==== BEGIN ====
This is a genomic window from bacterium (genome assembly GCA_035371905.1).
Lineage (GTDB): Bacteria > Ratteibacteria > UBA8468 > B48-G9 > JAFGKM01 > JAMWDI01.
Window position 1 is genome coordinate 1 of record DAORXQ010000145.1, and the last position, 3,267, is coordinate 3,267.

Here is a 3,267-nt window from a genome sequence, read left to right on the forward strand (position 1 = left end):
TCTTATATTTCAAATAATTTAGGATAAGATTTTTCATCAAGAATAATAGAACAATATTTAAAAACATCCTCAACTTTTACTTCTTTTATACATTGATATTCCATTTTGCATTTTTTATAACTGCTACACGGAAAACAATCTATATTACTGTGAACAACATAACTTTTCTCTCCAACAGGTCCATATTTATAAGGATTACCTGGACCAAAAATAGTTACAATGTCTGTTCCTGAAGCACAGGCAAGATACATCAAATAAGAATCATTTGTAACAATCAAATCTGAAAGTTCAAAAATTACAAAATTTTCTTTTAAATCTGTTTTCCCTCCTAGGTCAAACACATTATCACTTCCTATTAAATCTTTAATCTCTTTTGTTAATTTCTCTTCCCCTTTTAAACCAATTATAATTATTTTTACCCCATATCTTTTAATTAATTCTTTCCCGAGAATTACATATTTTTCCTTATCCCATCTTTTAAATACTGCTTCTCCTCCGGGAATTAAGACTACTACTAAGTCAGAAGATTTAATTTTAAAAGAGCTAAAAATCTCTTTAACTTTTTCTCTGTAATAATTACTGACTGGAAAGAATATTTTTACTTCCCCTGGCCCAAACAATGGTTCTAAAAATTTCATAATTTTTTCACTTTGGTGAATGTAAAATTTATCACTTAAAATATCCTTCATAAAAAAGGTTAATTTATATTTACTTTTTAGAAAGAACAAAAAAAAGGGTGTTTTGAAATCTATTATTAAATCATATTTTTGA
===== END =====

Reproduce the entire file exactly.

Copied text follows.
This is a genomic window from bacterium (genome assembly GCA_035371905.1).
Lineage (GTDB): Bacteria > Ratteibacteria > UBA8468 > B48-G9 > JAFGKM01 > JAMWDI01.
Window position 1 is genome coordinate 1 of record DAORXQ010000145.1, and the last position, 3,267, is coordinate 3,267.

Here is a 3,267-nt window from a genome sequence, read left to right on the forward strand (position 1 = left end):
TCTTATATTTCAAATAATTTAGGATAAGATTTTTCATCAAGAATAATAGAACAATATTTAAAAACATCCTCAACTTTTACTTCTTTTATACATTGATATTCCATTTTGCATTTTTTATAACTGCTACACGGAAAACAATCTATATTACTGTGAACAACATAACTTTTCTCTCCAACAGGTCCATATTTATAAGGATTACCTGGACCAAAAATAGTTACAATGTCTGTTCCTGAAGCACAGGCAAGATACATCAAATAAGAATCATTTGTAACAATCAAATCTGAAAGTTCAAAAATTACAAAATTTTCTTTTAAATCTGTTTTCCCTCCTAGGTCAAACACATTATCACTTCCTATTAAATCTTTAATCTCTTTTGTTAATTTCTCTTCCCCTTTTAAACCAATTATAATTATTTTTACCCCATATCTTTTAATTAATTCTTTCCCGAGAATTACATATTTTTCCTTATCCCATCTTTTAAATACTGCTTCTCCTCCGGGAATTAAGACTACTACTAAGTCAGAAGATTTAATTTTAAAAGAGCTAAAAATCTCTTTAACTTTTTCTCTGTAATAATTACTGACTGGAAAGAATATTTTTACTTCCCCTGGCCCAAACAATGGTTCTAAAAATTTCATAATTTTTTCACTTTGGTGAATGTAAAATTTATCACTTAAAATATCCTTCATAAAAAAGGTTAATTTATATTTACTTTTTAGAAAGAACAAAAAAAAGGGTGTTTTGAAATCTATTATTAAATCATATTTTTGA